This paper contends that part of the explanation to the phenomenon of South Sudan could be found in the motives behind IGAD’s involvement in the mediation process. Some of those motives, as illustrated by Dawkins (2020), may not necessarily have peace as the end but political, security and economic interests of the involved member states and even of individual regional leaders. It is therefore, important to pay attention to the motivations of leaders of IGAD’s frontline member states in the South Sudan peace process. Thus, the paper argues that IGAD’s structure and functionality are a window to assessing regional politics and power dynamics at the heart of its mediation role in South Sudan.

3.1 Intergovernmental Authority on Development’s structures

To understand IGAD’s conduct during the mediation process, it is important to pay attention to its structures. At the apex of IGAD is the assembly of heads of state and government; the second tier is the council of ministers, with the third tier comprising of the committee of ambassadors; and finally, the fought being the Secretariat (De Klerk, 2007). Other than the Secretariat, the other three are political organs that give political leaders pre-eminence over institutions, making IGAD dependent on personal relationships between leaders of its member states (Bereketeab, 2019, p. 141). As Bereketeab (2019, p. 144) further contends, “IGAD is only as strong as the leaders of the states allow it to be and can engage in peace mediation only where the member-states are willing,” hence revealing why, for example, it intervened in South Sudan but did not in Ethiopia.

In reference to IGAD’s action in South Sudan, one of those who were reached for interviews observed that “this entire process is largely about managing the heads of state[…]if they agree on something, they take action, if they so wish to follow through, they will surely do[…]if they don’t, there is nothing you can do” (Interview, 26 February, 2020). Similar sentiments were echoed by an interlocutor from the Revitalised-Joint Monitoring and Evaluation Commission (R-JMEC), who argued that “we actually came to learn that what really matters here is how to engage the heads of state” (Interview, 28 October, 2020).

IGAD’s leaders failed to reach consensus on how to handle the mediation process (Bereketeab, 2019, p. 140) with the mediators openly disagreeing and competing (Verjee, 2020, p.280). Commenting on this matter, one of the European diplomats in South Sudan argued that: “increasingly we realised and had to take the role of ‘mediating the mediators’” (Interview, 19 June, 2020). Foreign diplomats, especially under the leadership of the Troika (Norway, the UK and the USA) and the IGAD Partners Forum (Back, 2020, pp. 40–41), have been working behind the scenes to try and build consensus among IGAD leaders. One of the diplomats involved in this process decries that “this turned out to be a huge task[…]these guys don’t agree on almost anything” (Interview, 19 June, 2020). Nevertheless, they pushed on as it became increasingly more apparent that progress was pegged on decisions and actions of IGAD’s frontline member states.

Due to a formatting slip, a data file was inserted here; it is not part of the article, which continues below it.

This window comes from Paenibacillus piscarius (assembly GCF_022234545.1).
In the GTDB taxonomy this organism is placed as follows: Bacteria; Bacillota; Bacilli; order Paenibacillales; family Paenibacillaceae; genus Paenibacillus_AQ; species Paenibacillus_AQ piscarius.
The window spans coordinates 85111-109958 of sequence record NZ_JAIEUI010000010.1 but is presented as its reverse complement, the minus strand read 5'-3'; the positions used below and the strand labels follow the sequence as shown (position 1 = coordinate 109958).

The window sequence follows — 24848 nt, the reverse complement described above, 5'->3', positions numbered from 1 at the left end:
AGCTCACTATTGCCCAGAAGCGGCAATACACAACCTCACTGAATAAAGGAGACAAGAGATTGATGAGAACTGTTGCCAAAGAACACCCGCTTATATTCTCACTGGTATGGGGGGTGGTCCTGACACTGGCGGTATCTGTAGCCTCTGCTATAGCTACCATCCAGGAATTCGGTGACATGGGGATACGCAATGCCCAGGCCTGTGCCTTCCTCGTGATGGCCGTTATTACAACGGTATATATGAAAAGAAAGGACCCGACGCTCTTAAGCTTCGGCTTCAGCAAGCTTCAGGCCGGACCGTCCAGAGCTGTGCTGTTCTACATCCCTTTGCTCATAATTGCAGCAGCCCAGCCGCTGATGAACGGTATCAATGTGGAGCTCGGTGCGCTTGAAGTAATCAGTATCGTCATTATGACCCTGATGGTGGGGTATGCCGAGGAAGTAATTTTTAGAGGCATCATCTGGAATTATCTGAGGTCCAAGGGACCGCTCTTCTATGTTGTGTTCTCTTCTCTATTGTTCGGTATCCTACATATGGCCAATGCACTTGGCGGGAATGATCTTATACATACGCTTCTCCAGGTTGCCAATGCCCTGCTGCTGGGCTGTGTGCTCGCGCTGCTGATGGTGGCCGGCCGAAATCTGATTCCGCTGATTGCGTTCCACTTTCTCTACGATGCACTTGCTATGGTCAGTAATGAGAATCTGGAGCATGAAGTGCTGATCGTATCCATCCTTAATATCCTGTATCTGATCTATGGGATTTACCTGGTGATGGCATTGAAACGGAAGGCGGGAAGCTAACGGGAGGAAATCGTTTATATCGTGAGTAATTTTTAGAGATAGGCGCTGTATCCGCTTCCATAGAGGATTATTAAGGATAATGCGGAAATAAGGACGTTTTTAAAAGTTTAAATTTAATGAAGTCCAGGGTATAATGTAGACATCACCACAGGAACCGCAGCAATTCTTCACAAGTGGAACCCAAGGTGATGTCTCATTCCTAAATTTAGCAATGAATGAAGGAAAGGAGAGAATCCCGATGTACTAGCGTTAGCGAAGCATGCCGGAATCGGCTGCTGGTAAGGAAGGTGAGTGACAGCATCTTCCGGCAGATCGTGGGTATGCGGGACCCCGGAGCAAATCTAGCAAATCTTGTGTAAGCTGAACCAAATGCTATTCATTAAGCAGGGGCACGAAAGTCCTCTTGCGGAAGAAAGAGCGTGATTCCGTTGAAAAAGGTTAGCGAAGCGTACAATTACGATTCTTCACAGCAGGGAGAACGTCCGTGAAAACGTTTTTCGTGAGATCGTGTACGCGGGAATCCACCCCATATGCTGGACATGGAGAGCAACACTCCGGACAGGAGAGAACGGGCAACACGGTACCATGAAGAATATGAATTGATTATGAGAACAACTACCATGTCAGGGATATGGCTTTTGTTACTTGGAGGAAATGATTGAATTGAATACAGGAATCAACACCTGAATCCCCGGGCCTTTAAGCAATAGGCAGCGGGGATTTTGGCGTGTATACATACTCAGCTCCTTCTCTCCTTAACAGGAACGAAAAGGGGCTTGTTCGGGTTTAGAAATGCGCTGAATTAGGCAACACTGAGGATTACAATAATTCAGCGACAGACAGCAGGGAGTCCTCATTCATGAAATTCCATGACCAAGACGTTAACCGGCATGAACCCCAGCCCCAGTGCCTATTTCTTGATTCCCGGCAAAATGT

Arguably, (re)focussing more on lobbying heads of state inevitably entrenches IGAD as a “club of heads of state,” which is problematic (Apuuli, 2015; Mengisteab, 2014; Mengisteab and Bereketeab, 2012). Yet, the structures of IGAD already vests power on the same leaders who in turn appear reluctant to alter the status quo, perhaps because they want IGAD to remain acquiescent to their manipulative regional political manoeuvres (Interview, 09 March, 2020; Interview, 23 January, 2020) or an entity that only serves as diplomatic forum as opposed to a rule-based institution.

This paper contends that IGAD’s model of centralised and personalised power may equally be advantageous in some ways. For example, it enables IGAD to engage with other global actors and take crucial decisions more expeditiously (Bereketeab, 2019, p. 141). Furthermore, conflict will always happen within a member state whose leader is, a de facto, member of the IGAD assembly of heads of state and government. In this regard, the other leaders are peers and may engage at that level to cause desired change. For instance, President Kirr is a member of IGAD’s assembly of heads of state. He is therefore, both a primary party to the conflict and a member of IGAD’s highest and most significant organ as regards regional peace and security. President Kirr’s rather unique position is not entirely negative because the other heads of state may use IGAD’s heads of state assembly as a forum to prevail upon Kirr to provide a conducive environment for peacemaking at home including through concessions.